Tuesday, 13 October 2009

lemonade & wattleseed scones

I have wanted to cook with wattleseed for many years now, but this year I formalised it when I made it one of my 2009 Food Challenges.

Wattleseed is a native Australian product with a delicious coffee-chocolate-hazelnut flavour. Around the world there are so many species of Acacia but only about 120 species (all native to Australia) provide seeds which have delicious culinary value.

The Australian Aborigines have eaten wattleseed for around 6,000 years but it’s the recent interest in native produce that has seen wattleseed truly take off in Australia.

If you have a choice, it’s best to buy wattleseeds whole then dry roast and grind them yourself. This way the flavour remains strong.

Wattleseed can be added to coffee, shakes, whipped cream, ice cream, cookies, pancakes, chocolate sauce and muffins. It’s also useful in a savoury context, being added to beer, bread, sauces and marinades.

Lemonade & Wattleseed Scones

Recipe by
Maggie Beer. Makes 8.


1 cup lemonade
1 cup cream
3 cups of self-raising flour
3 teaspoons ground wattleseed
1 tablespoon sugar
Milk, for brushing


1. Preheat oven to very hot 220C.

2. Sift flour, sugar and wattleseed.

3. Add lemonade and cream.

4. Mix to form soft dough with pastry cutter or finger tips, then place mixture on floured surface. This is a soft wet mix.

5. Bring together to a 2cm thickness and cut with a floured cutter.

6. Place close together on tray, brush with milk and bake for 10 - 15 minutes.

These wonderful little scones are my contribution to the High Tea Treats themed Monthly Mingle, hosted by Aparna from My Diverse Kitchen.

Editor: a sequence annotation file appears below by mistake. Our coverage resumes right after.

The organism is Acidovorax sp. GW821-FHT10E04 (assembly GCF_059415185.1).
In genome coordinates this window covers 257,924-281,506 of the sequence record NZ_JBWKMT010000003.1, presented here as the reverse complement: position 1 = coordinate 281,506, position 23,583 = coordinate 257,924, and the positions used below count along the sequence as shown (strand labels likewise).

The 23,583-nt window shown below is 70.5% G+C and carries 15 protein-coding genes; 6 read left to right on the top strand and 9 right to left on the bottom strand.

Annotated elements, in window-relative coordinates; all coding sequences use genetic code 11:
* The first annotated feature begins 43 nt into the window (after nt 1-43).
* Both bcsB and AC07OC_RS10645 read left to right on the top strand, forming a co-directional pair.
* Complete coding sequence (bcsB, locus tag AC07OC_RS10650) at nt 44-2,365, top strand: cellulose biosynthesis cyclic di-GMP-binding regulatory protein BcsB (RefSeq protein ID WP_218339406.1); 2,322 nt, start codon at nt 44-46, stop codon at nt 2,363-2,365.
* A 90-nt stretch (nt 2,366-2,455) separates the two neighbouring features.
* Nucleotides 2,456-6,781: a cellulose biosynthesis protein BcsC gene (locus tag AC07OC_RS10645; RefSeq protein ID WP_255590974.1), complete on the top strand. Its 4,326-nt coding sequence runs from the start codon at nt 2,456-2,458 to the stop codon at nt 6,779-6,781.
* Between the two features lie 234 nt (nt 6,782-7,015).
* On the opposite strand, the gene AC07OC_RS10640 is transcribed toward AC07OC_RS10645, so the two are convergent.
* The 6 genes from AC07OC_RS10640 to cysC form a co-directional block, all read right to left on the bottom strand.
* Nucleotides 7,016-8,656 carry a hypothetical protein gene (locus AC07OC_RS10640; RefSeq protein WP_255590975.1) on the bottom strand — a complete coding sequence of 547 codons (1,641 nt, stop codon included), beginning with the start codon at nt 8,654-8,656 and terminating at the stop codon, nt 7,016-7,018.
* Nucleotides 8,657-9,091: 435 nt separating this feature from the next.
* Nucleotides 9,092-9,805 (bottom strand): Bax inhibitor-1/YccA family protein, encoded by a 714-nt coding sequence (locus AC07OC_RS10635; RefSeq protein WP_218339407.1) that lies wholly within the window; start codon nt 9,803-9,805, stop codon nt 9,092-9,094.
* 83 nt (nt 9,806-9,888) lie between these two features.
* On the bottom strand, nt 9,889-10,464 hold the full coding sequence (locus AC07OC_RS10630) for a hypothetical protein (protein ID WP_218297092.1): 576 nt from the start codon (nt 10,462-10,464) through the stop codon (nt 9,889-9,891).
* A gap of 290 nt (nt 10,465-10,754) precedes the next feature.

1. Hi Anna,

    I'd have to disagree with your comment that it is best to buy wattle seed whole and crush your own. The art of making Wattleseed (the authentic flavouring) is not straightforward. There is as much method as art in roasting the seeds and grinding them. Too coarse and they don't give up their flavour. Too fine and they go dusty on the palate. And that's if they have been roasted properly.

    Far better to get the product made by the one who developed it. See http://tinyurl.com/Wattleseed for more information.

    Also, as the flavour comes from Maillard products formed by the reaction of proteins and carbohydrates, there are no real aromatics such as essential oils to lose over time. I have found jars in my collection of Wattleseed roasted and ground over 10 years ago and the flavour was as good as the day it was done.

    In any event, thanks for using Wattleseed in your recipes. We really need more people embracing our wild flavours before the world discovers an authentic Australian cuisine actually exists.

  2. Lemonade AND Wattleseed??
    what ever will you think of next!? lolz.

  3. Never seen wattleseed but the flavour you describe sounds delicious.
    Thanks for joining us at High Tea with these lovely scones.

  4. I have also been wanting to try wattleseeds, but of course, not living in Australia, it is more difficult. Suppose I'll need to order online. You made them sound just delicious with the lemon in your scones.


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